It’s never too early to start saving for retirement — including during childhood. You can help your child take full advantage of the power of long-term compounding by helping him or her open an IRA.
Take Advantage of Compounding
Time is the greatest ally when it comes to long-term financial goals like saving for retirement. By opening and contributing to an IRA, your children could potentially benefit from a half-century or longer of tax-advantaged compounding in their efforts to save money for a financially secure retirement.
The only requirement for opening an IRA for your child is that he or she must have earned income. The IRS defines earned income as “all the taxable income and wages you get from working for someone who pays you or in a business you own.”
So your child’s income must be earned by working for an employer — money earned as an allowance generally doesn’t count. If you own a business, you can hire your child to work for you by performing age-appropriate tasks. Money your child earns by mowing yards in the neighborhood, babysitting or walking the neighbors’ dogs also counts.
Your child will ideally receive a W-2 or 1099 form substantiating these wages, but this isn’t technically required and probably wouldn’t happen for jobs like these. Therefore, it’s usually smart to maintain some kind of written record of the work your child did to earn the income, including the type of work done, who it was done for, the date the work was performed and how much was paid for the work.
Opening an IRA for Your Kid
Opening an IRA for a child isn’t any different from opening one for an adult. The account will be opened in your child’s name, using his or her Social Security number. The biggest difference is that a child’s IRA must have an adult as the custodian or guardian of the account.
The custodian will control the assets and make investment decisions until the child reaches the age of majority (18 or 21, depending on the state), at which time the child will assume control of the account. Of course, you can talk to your child about how you make investment decisions and involve him or her in these decisions.
Others can make contributions to your child’s IRA if they wish. For example, you or your child’s grandparents might match your child’s savings to encourage him or her to contribute more. The only stipulation is that total contributions can’t exceed the income earned by the child during the year. Total contributions are subject to the same annual limits as any other IRA ($6,000 in 2021).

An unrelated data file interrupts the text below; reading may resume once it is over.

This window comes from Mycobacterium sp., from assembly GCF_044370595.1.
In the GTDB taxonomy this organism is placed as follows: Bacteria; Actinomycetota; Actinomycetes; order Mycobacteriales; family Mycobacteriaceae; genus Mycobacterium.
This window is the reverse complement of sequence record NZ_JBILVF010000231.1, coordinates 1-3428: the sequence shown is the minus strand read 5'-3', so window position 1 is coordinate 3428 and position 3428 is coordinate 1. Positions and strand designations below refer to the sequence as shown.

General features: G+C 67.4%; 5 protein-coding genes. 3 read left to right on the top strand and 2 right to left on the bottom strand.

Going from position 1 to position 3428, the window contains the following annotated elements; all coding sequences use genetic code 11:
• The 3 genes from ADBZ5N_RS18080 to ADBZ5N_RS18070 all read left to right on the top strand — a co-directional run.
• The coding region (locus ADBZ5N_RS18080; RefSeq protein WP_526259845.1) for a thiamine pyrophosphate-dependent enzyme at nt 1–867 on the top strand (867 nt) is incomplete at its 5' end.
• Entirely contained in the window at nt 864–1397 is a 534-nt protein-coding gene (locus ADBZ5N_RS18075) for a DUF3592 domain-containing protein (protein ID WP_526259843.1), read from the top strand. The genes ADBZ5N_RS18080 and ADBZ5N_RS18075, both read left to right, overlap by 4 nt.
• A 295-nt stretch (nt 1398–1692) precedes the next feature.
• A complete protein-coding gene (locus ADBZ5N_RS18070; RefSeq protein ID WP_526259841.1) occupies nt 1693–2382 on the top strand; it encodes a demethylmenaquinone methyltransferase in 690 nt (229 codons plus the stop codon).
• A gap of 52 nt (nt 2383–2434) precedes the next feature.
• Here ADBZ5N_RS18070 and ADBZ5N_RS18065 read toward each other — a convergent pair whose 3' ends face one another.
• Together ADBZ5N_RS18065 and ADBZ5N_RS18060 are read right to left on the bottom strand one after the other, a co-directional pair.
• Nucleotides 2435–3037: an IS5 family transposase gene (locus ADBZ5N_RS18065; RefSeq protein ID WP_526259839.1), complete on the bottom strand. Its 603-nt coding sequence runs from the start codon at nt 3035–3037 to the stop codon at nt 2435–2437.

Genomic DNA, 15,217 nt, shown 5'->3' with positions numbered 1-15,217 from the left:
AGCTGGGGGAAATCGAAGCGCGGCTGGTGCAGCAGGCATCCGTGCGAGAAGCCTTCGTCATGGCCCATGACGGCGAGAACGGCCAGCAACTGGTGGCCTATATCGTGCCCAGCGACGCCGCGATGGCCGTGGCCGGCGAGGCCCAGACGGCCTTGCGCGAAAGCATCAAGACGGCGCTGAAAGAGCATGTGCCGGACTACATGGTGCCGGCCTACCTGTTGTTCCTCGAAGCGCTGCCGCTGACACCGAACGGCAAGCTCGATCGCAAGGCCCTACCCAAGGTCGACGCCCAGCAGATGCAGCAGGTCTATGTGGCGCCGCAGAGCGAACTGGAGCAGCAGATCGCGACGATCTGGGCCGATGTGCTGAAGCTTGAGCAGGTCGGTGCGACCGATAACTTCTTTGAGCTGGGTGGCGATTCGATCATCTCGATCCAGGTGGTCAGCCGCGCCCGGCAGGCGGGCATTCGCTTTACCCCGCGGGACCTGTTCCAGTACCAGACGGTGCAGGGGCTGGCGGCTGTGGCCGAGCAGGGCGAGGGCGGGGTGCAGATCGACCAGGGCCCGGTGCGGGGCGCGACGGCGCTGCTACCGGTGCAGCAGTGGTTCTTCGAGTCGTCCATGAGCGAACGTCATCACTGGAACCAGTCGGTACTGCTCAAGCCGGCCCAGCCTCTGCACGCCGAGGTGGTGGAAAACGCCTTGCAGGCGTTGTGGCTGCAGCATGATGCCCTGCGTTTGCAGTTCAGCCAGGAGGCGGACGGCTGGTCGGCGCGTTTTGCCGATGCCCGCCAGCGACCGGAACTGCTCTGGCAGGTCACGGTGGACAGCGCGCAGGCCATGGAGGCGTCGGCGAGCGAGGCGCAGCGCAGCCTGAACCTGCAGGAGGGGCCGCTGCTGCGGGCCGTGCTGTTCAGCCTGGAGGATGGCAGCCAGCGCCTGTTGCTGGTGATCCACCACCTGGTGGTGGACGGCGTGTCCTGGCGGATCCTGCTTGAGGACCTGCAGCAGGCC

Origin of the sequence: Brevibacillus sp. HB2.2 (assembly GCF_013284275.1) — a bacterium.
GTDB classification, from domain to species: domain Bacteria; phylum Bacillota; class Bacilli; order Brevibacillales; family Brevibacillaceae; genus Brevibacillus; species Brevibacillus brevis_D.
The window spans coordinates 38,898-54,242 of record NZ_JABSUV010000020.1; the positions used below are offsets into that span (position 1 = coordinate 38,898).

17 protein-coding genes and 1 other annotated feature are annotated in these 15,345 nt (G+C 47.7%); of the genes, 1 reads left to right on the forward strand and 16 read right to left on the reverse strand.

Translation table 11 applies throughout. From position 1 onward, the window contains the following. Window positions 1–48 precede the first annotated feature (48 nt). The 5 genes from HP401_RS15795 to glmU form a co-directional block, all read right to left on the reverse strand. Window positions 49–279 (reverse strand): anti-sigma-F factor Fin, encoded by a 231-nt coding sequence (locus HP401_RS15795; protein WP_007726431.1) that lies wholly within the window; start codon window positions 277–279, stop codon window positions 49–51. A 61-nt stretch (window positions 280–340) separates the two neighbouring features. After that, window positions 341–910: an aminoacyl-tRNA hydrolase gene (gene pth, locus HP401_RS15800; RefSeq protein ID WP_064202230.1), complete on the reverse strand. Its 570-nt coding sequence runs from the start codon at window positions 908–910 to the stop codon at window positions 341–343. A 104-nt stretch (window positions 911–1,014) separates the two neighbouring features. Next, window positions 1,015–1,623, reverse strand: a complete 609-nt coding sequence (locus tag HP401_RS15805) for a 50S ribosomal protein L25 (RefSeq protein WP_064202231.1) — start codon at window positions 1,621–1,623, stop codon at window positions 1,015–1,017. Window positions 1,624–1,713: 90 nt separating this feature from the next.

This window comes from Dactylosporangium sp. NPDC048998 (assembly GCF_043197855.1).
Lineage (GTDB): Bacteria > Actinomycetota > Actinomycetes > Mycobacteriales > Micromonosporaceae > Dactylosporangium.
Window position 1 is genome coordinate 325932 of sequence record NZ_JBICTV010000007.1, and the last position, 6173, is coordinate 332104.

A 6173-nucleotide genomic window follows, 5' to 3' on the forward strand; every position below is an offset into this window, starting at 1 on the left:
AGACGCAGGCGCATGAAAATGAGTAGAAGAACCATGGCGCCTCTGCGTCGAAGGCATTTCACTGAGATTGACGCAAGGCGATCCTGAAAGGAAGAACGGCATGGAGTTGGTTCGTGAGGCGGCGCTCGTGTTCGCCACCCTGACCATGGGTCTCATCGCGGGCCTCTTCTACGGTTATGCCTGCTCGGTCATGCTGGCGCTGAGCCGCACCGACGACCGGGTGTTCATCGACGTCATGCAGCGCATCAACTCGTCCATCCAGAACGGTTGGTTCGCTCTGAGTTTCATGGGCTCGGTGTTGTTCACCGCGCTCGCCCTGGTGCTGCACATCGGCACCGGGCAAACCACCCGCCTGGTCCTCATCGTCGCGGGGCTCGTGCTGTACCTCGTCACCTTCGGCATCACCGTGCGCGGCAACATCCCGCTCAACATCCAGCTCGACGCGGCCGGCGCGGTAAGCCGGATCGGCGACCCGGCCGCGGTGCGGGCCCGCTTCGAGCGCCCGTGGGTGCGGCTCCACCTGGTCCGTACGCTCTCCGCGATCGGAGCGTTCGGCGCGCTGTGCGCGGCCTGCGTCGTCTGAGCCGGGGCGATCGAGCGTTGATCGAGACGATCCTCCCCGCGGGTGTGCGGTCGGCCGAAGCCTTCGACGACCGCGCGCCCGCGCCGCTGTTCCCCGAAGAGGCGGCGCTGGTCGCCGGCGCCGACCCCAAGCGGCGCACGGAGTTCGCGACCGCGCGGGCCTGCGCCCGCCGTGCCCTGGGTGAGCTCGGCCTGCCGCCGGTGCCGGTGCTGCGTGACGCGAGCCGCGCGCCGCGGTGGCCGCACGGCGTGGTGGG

Roth or Traditional IRA?
You can open either a Roth or a traditional IRA for your child. But given your child’s likely low tax bracket now, a Roth IRA is generally considered the best option for children. Traditional IRAs offer a tax deduction for contributions, but this is probably of little benefit to a child in a low (or zero) tax bracket.
Another advantage of Roth IRAs for children is that funds are withdrawn tax-free in retirement, when the child will likely be in a higher tax bracket than now. In addition, Roth IRA principal (but not earnings) can be withdrawn at any age without penalty. This could give your child more flexibility in how he or she uses the funds — for example, withdrawals could be used to make a down payment on a first home, pay for college education expenses or cover an unexpected financial emergency.
Of course, any funds withdrawn for purposes other than retirement could jeopardize a child’s retirement income security. So it’s generally better to leave IRA funds in the account until retirement instead of withdrawing them early for non-retirement purposes.
A Financial Education
Opening an IRA for your child will not only give him or her a head start in saving for retirement, but it will also help your child start learning important financial lessons at an early age. One of these is the importance of saving regularly to meet long-term financial goals like retirement. Another is the power of compounding returns, in which money is earned not only on the funds invested but also on money that the investments earn.
In other words, compounding is earnings on top of earnings. Here’s an easy way to explain it to children: If a $1,000 investment earns 10% a year, it will be worth $1,100 after one year. In year two, earnings would be computed on $1,100, not $1,000 — so if it earned 10% again, it would earn $110 and be worth $1,210. When this occurs year after year for decades, it can multiply the value of an IRA exponentially.